But the elegantly dressed comic, who as a youngster attended St. Anselm Prep School in Goffstown, N.H., will return to the cinematic spotlight once again on Saturday, Nov. 26 with a double feature of two of his surviving works. 'Paths to Paradise' (1925) and 'Hands Up!' (1926), a pair of comedies regarded as his best, will be screened with live music on Sunday, Nov. 27 at 4:30 p.m. at the Wilton Town Hall Theatre, 40 Main St., Wilton, N.H. Admission is free, with a suggested donation of $5 per person.
"Griffith's character was that of a worldly, shrewd, and quick-thinking gentleman, usually dressed in a top hat and a cape, who enjoyed outwitting con artists and crooks at their own game," said Jeff Rapsis, a New Hampshire-based silent film musician who will improvise scores for both films. "It turns out he was very different from Chaplin or Keaton, and so were his films—they seem a bit more cynical and so perhaps more modern. But we've shown them before and they hold up well with a live audience today."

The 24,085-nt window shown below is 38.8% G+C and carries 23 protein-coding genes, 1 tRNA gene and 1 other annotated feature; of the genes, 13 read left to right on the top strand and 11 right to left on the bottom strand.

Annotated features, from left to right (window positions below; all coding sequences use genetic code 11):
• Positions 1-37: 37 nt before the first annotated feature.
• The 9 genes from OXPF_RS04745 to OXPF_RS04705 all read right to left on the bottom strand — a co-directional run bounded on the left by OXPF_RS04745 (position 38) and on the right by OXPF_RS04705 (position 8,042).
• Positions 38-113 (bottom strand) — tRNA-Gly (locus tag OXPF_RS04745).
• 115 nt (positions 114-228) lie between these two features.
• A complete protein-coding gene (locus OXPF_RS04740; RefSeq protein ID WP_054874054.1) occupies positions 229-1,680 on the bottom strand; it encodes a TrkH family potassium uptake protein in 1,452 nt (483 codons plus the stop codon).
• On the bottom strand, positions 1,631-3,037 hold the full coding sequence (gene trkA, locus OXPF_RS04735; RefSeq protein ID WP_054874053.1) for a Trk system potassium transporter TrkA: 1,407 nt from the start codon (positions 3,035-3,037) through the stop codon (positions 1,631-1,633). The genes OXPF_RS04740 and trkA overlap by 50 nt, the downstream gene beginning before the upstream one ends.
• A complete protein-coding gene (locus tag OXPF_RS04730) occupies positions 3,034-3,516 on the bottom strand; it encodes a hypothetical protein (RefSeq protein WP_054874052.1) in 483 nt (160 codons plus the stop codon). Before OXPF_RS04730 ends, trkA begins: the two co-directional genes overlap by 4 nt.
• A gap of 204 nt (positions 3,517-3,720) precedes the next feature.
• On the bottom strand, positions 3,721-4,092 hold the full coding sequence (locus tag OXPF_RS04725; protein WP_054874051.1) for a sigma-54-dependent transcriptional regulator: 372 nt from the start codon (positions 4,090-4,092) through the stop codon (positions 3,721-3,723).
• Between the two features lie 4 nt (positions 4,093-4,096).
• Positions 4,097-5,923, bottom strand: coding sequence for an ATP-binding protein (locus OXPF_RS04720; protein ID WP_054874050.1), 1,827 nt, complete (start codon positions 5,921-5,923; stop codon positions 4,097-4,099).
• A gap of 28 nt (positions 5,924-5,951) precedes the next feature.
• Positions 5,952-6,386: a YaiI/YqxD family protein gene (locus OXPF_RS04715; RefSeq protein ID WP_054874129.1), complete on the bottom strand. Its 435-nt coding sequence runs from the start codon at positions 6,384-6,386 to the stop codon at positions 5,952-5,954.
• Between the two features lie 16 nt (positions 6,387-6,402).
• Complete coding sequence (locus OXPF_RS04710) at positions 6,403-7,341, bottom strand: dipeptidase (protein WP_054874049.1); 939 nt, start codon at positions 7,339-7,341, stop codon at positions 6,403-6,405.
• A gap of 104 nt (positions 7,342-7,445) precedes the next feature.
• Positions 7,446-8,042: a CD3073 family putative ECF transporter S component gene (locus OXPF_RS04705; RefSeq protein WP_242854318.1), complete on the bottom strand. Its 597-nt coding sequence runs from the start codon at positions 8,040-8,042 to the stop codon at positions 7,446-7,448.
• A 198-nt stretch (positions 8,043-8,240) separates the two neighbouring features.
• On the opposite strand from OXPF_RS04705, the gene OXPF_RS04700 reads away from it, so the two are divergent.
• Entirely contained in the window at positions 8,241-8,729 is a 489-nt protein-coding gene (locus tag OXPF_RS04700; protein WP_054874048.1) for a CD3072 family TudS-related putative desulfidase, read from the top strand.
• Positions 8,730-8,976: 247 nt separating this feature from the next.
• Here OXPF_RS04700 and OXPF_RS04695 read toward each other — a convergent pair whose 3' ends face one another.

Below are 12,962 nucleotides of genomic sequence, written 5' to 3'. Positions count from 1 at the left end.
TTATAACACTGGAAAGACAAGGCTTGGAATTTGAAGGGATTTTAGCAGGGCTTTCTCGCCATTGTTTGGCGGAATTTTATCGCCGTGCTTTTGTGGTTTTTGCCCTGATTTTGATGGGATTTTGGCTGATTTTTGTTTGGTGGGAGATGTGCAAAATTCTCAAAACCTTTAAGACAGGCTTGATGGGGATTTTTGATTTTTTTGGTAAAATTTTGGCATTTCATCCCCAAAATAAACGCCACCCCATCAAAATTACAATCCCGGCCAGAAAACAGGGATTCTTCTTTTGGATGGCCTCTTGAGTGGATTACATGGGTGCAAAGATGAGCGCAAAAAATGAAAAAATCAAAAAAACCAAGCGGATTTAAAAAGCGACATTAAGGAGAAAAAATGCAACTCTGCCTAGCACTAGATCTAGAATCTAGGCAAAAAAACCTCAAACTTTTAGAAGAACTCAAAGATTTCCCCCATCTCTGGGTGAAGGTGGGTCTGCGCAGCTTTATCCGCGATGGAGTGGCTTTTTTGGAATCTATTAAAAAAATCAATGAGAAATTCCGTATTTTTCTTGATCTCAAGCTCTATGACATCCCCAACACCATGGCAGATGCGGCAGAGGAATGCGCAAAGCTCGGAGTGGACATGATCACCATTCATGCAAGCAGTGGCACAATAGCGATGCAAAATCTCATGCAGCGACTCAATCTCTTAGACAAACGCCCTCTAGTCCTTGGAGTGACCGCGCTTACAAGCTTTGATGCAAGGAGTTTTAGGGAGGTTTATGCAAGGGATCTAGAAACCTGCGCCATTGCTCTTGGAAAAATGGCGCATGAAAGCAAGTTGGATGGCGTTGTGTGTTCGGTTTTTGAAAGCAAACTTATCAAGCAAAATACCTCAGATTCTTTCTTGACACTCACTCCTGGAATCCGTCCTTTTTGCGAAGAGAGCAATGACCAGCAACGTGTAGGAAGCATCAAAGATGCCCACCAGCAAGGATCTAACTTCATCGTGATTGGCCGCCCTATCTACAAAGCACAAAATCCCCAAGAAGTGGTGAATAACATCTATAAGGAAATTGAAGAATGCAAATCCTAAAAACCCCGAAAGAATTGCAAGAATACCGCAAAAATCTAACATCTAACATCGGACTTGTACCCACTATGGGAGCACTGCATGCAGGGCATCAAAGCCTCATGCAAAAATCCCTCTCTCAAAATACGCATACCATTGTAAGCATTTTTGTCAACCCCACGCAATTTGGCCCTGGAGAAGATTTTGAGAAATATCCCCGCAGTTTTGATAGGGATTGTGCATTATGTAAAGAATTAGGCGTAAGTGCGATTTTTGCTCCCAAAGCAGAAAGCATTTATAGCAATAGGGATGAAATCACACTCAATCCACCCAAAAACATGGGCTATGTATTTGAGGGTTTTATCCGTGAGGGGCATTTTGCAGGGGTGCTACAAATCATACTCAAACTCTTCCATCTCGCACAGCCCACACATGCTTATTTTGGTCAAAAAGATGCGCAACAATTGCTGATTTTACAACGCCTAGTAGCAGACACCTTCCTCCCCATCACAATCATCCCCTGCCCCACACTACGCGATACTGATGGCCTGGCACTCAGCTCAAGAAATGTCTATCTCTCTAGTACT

'Paths to Paradise' (1925) stars Griffith as a polished con man who competes with a feisty female jewel thief to steal a heavily guarded diamond necklace. The film finishes with a wild car chase through the California desert. Unfortunately, all existing prints of 'Paths to Paradise' are missing the final 10 minutes, but the film ends at a point that completes the plot and provides a satisfying finish.
'Hands Up!' (1926) features Griffith as a Confederate spy during the Civil War whose mission is to prevent a shipment of gold from reaching Northern forces. The film survives complete, and is considered by most critics to be Griffith's masterpiece. Both films were produced and released by Paramount Pictures, where Griffith was under contract in the 1920s as one of the studio's leading stars.